The Articles of Ellen Gould Harmon White as printed in the Signs of the Times.
November 30, 1876 The Sabbath
Filed under: EG White Articles

Nothing so distinguished the Jews from surrounding nations, and designated them as true worshipers of the Creator, as the institution of the Sabbath. Its observance was a continual visible token of their connection with God, and separation from other people. All ordinary labor for a livelihood or for worldly profit was forbidden upon the seventh day. According to the fourth commandment the Sabbath was dedicated to rest and religious worship. All secular employment was to be suspended; but works of mercy and benevolence were in accordance with the purpose of the Lord. They were not to be limited by time nor place. To relieve the afflicted, and comfort the sorrowing is a labor of love that does honor to God’s holy day.

The work of the priests in connection with the sacrificial offerings was increased upon the Sabbath, yet in their holy work in the service of God they did not violate the fourth commandment of the decalogue. As Israel separated from God, the true object of the Sabbath institution became less distinct in their minds. They grew careless of its observance, and unmindful of its ordinances. The prophets testified to them of God’s displeasure in the violation of his Sabbath. Nehemiah says: “In those days saw I in Judah some treading wine-presses on the Sabbath, and bringing in sheaves, and lading asses; as also wine, grapes, and figs, and all manner of burdens, which they brought into Jerusalem on the Sabbath day, and I testified against them in the day wherein they sold victuals.”

And Jeremiah commands them: “Take heed to yourselves, and bear no burden on the Sabbath day, nor bring it in by the gates of Jerusalem; neither carry forth a burden out of your houses on the Sabbath day, neither do ye any work, but hallow ye the Sabbath day, as I commanded your fathers.”

But they heeded not the admonitions of the inspired prophets, and departed more and more from the religion of their fathers. At length calamities, persecution, and bondage came upon them in consequence of their disregard of God’s requirements.

Alarmed at these visitations of divine punishment, they returned to the strict observance of all the outward forms enjoined by the sacred law. Not satisfied with this, they made burdensome additions to those ceremonies. Their pride and bigotry led them to the narrowest interpretation of the requirements of God. As time passed they gradually hedged themselves in with the traditions and customs of their ancestors, till they regarded them with all the sanctity of the original law. This confidence in themselves and their own regulations, with its attendant prejudice against all other nations, caused them to resist the Spirit of God, and separated them still farther from his favor.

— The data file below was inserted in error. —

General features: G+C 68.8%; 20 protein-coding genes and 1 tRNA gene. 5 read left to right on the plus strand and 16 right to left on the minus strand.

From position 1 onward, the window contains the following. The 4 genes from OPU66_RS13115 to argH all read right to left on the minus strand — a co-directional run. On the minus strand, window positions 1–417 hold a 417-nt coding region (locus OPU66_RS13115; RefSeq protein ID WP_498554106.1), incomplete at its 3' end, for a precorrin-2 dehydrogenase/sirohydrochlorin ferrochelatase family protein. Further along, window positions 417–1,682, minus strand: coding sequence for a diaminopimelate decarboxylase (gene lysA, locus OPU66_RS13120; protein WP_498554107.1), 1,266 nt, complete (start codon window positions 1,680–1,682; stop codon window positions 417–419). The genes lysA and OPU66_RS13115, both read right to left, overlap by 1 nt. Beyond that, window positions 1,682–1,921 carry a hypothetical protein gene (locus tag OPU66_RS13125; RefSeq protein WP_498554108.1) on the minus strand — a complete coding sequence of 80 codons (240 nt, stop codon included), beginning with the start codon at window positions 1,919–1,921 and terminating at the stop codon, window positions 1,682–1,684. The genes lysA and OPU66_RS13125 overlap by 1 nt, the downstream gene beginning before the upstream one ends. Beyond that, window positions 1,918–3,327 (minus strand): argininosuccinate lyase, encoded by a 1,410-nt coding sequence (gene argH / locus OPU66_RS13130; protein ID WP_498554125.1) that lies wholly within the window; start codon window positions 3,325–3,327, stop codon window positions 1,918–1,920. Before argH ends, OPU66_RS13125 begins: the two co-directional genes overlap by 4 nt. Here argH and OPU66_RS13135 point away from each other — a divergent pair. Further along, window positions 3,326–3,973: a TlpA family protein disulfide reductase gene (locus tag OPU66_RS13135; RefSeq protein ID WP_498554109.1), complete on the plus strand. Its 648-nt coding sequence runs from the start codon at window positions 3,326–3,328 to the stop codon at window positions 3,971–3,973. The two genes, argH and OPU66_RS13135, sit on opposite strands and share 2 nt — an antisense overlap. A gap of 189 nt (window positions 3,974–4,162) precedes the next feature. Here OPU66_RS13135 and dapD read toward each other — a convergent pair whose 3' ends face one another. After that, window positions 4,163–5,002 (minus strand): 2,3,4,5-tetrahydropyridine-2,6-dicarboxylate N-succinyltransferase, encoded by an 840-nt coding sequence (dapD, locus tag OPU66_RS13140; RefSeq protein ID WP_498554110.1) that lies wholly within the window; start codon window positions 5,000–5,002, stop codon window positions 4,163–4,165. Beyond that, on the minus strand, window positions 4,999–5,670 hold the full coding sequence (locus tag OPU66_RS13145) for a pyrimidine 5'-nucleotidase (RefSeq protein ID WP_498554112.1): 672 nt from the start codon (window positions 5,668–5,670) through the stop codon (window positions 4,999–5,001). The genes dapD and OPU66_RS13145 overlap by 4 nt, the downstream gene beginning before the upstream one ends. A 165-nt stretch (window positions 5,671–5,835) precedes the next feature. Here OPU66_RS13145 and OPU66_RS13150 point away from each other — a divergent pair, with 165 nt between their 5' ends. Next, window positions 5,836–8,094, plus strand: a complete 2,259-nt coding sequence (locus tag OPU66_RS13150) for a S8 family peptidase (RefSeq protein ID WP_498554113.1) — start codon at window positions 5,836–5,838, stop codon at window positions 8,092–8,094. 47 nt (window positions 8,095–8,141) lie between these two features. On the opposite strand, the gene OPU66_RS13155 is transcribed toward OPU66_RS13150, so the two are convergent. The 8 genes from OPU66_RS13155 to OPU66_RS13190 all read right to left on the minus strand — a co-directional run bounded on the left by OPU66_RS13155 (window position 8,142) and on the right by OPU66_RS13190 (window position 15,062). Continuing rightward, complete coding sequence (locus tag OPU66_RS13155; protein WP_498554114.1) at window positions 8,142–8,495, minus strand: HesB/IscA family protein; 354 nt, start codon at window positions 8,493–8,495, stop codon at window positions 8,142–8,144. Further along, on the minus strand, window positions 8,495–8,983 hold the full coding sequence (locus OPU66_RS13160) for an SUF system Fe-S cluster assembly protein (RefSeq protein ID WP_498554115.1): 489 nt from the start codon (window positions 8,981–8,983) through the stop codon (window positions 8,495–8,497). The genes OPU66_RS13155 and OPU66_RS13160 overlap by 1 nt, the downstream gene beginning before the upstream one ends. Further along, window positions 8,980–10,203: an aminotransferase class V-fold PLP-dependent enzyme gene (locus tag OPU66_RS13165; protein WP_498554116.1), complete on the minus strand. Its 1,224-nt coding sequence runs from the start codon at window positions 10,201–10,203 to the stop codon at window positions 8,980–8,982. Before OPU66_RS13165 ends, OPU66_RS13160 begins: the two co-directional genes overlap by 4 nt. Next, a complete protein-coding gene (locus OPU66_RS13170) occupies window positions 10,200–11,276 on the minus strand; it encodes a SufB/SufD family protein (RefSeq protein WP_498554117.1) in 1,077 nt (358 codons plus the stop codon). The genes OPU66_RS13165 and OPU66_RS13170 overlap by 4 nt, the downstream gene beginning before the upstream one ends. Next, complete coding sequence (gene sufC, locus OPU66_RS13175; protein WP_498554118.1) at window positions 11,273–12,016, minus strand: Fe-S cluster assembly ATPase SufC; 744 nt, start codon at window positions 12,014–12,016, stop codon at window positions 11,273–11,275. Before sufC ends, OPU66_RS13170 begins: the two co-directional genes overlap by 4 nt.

Their exactions and restrictions were so wearisome that Jesus declared: “They bind heavy burdens, and grievous to be borne, and lay them on men’s shoulders.” Their false standard of duty, their superficial tests of piety and godliness, obscured the real and positive requirements of God. Heart service was neglected in the rigid performance of outward ceremonies. The Jews had so perverted the divine commandments, by heaping tradition upon tradition, that, in the days of Christ, they were ready to accuse him of breaking the Sabbath, because of his acts of mercy upon that day.

The grain was ready for the sickle when Jesus and his disciples passed through the corn fields on the Sabbath. The disciples were hungry, for their Master had extended his work of teaching and healing to a late hour, and they had been without food for a long time. They accordingly began to pluck the ears of corn and to eat, rubbing them in their hands, in accordance with the law of Moses, which provides that: “When thou comest into the standing corn of thy neighbor, then thou mayest pluck the ears with thine hand; but thou shalt not move a sickle unto thy neighbor’s standing corn.” 

But spies were continually upon the track of Jesus, watching for some occasion to accuse and condemn him. When they saw this act of the disciples, they immediately complained to him, saying, “Behold thy disciples do that which is not lawful to do upon the Sabbath day.” In this they expressed their own narrow views of the law. But Jesus defended his followers thus: “Have ye never read what David did, when he had need, and was a hungered, he, and they that were with him? how he went into the house of God in the days of Abiathar the high priest, and did eat the shewbread, which is not lawful to eat but for the priests, and gave also to them which were with him? And he said unto them, The Sabbath was made for man, and not man for the Sabbath. Therefore the Son of man is Lord also of the Sabbath.”

If excessive hunger excused David for violating even the holiness of the sanctuary, and made his act guiltless, how much more excusable was the simple act of the disciples in plucking the grain and eating it upon the Sabbath day. Jesus would teach his disciples and his enemies that the service of God was first of all; and, if fatigue and hunger attended the work, it was right to satisfy the wants of humanity, even upon the Sabbath day. That holy institution was not given to interfere with the needs of our being, bringing pain and discomfort, instead of blessing. “The Sabbath was made for man,” to give him rest and peace, and remind him of the work of his Creator, not to be a grievous burden.